Stone’s Chapel

This was the church I went to when I was a child. I remember going to church in the summer and it would be hot so they would open the windows to try to stir up a little breeze throughout the church. The church sat beside a pasture where cows grazed. When the congregation would start singing, the cows in the pasture would lope on over to the wooden fence and lean their heads over the fence and start to moo … singing right along with the people in church. I recall that they did not muuurrrr too much during the sermon but they certainly did seem to enjoy the hymns.” (Jerry Hanline)

Stone’s Chapel is still there on Crum’s Church Road in Clarke County near Berryville, Virginia. So is the pasture with its sturdy wood and wire fence. And there are still cows grazing in the field munching on clover and Queen Anne’s Lace and the native grasses that grow there. But the congregation is no longer there… longer gathering on Sunday morning for the worship service….no longer opening the windows to catch the breeze or to sing the old hymns from the old blue-backed Presbyterian hymnal. After more than two hundred years, the chapel is now as still and quiet as the graves in the cemetery outside.

There has been a church at this site since 1740. Historical records note that there was a log building on the site as early as 1785. The first meetings were held in an old barn owned by Jacob Mauser. The earliest settlers in the area were mostly German and Scotch-Irish who were members of the Reform Church of Europe who worshiped God under the teachings of Martin Luther and John Calvin. In the new world, here in Berryville, the church building was used by both the Lutherans and the Calvinists for the first twenty-five years (25) of its existence.

The first Lutheran minister of record was the Reverend Christian Streit, a Lutheran Revolutionary War chaplain, who served his congregation from 1785 to 1812. Pastor Streit held the first communion at the church on October 30, 1785. How wonderful to consider these early American Christians gathering in a barn….no more than a stable really….to worship and take communion.

The Lutheran congregation knew their church as the Stenkirche Lutheran Church. In 1810, the Lutheran congregation moved to Union Church in Smithfield (now Middleway, West Virginia) but they continued to use the cemetery at Stone’s Chapel throughout the 19th century.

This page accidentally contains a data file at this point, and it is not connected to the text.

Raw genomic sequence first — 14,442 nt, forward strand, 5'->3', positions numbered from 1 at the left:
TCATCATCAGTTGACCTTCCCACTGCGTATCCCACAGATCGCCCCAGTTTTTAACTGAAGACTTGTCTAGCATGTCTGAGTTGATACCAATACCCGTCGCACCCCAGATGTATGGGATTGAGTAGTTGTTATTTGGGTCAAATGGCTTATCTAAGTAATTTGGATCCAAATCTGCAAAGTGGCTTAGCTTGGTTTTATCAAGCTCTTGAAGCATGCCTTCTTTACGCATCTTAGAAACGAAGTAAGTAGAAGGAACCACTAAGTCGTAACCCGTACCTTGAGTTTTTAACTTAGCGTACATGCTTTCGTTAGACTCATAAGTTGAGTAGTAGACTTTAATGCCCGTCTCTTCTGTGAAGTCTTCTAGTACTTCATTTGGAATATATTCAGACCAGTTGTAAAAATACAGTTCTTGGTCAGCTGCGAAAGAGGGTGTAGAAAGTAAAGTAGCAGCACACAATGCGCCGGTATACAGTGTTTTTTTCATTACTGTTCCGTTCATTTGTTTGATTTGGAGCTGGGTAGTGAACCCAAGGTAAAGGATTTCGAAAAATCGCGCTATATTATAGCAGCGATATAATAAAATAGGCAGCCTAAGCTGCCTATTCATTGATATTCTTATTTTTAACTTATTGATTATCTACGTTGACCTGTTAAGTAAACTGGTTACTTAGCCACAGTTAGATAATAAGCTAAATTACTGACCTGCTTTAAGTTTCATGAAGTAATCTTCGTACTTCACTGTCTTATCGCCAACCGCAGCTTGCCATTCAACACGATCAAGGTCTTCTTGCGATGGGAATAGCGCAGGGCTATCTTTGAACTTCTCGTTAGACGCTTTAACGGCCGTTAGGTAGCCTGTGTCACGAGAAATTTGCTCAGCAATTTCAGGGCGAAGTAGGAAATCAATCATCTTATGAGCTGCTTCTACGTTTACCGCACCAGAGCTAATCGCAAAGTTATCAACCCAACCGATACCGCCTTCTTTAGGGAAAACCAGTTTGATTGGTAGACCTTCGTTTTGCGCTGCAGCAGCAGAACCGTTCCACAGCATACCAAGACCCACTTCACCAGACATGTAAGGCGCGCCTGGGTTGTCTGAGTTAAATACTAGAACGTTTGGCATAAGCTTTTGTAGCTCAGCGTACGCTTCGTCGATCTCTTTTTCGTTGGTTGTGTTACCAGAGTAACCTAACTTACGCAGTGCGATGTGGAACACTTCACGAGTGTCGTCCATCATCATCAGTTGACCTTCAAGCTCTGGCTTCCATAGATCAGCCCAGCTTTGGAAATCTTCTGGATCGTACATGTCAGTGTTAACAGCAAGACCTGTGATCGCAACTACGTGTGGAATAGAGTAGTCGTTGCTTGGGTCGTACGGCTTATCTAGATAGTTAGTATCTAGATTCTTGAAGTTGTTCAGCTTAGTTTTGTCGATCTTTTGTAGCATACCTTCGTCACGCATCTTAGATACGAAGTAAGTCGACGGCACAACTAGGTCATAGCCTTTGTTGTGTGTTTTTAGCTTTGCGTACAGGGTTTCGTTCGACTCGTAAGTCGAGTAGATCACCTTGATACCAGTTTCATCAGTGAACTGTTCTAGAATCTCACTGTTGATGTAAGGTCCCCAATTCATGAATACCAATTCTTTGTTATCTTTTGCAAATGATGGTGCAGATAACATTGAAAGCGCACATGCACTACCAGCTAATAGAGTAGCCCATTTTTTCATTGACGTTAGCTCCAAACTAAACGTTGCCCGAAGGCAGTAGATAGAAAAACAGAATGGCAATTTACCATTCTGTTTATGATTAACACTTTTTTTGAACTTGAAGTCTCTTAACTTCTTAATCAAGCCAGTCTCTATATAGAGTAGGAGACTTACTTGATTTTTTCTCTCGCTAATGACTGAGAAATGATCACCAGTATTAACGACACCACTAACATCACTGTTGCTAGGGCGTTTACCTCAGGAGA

As for the Calvinists, Stone’s Chapel was first mentioned in local Presbyterian records in 1878. Prior to 1853 when the Berryville Presbytery was established, pastors were provided by the Winchester Presbytery. The first pastor for Stone’s Chapel was Reverend J.H.C. Leach who was appointed in 1824. Over the years several more pastors were provided by the Winchester Presbytery. Then in September 1885, the local Berryville pastor agreed to conduct services twice a month at Stone’s Chapel – a morning service on the third Sunday of each month and an afternoon service on the first Sunday of each month. On July 31, 1886, Stone’s Chapel was established as a separate church starting with just fifteen (15) members, eleven (11) of which had transferred over from the Berryville Presbytery.

The chapel was named after Jacob Stone (formerly Stine) who donated land for the church cemetery which has about two hundred marked graves dating back to the 1700’s and includes the graves of at least three Revolutionary War soldiers. The first burial on record was the son of Daniel Hukedom on August 18, 1786. The deed which transferred the property from Jacob and Barbara Stone to the Trustees of the Lutheran and Calvinist Societies was recorded in 1793. Ownership and maintenance of the cemetery was taken over by the Clarke County Cemetery Association in the 1950’s. (Note: the church was also originally called Stine’s Chapel. The name was changed when Jacob Stine anglicized his name to Stone.)

The current building was constructed in 1848. In 1905, it was renovated to add the vestibule tower and the back addition for Sunday School. At that time a new slate roof was added along with stained glass windows, a mahogany pulpit and a pipe organ. (I think maybe what we thought was a choir loft or gallery must have been home to the pipe organ.)

Stone’s Chapel was an active Presbyterian church until it was decommissioned in 2000. The Chapel had its last meeting on Easter Sunday, April 24, 2000.

I had the opportunity to attend this last meeting along with other members of my husband’s family who all traveled up to Berryville to attend that final service with their mother. It was a warm spring day and a lovely way to end more than two centuries of worshipping God there with the local assembly although I have to admit that I was sorely disappointed that the cows didn’t come on over and sing along with us.

Today the church is owned and maintained by the Stone’s Chapel Memorial Association. Donations for the upkeep and preservation of the chapel can be made to:

Stone’s Chapel Memorial Association
Post Office Box 844
Berryville, VA 22611.

  1. Source information for this article was found at .
  2. For information about the Revolutionary War veterans buried at Stone’s Chapel, see .
  3. Other historical information was taken from the Stone’s Chapel Program/Pamphlet handed out for the final service on April 24, 2000.
  4. Stone’s Chapel is located on Crum’s Church Road – Routes 632 and 761 in Clarke County.

Old Chapel

It was a solemn day…..fitting for visiting an old church. We’d come up to Berryville for a funeral. I had heard of an old church that was purportedly the oldest Episcopal Church building still in use west of the Blue Ridge Mountains so it seemed like a great opportunity to drive on up to Millwood and find this church that sits at the intersection of Routes 617, 340, and 255. (I must say I was taken aback by the note that the church was “west” of the Blue Ridge Mountains….just lost my bearings for a moment and then realized where we were.)

In the 18th century, the church was known as Cunningham’s Chapel but today, it is simply known as Old Chapel. There is a certain beauty in buildings and locations or even people, I suppose, that have outlived a formal and proper name and have become known as nothing more than what they are…the need for that specific means of identification having long since passed away.

We found the church with very little trouble. It was right there where a church should be (I suppose) and had always been – at least for the last 223 years. Certainly this church building is young by European or Asian standards where a church probably isn’t even considered to be old at all for maybe the first thousand years. But, for this young country, a church topping 200 is pretty ancient.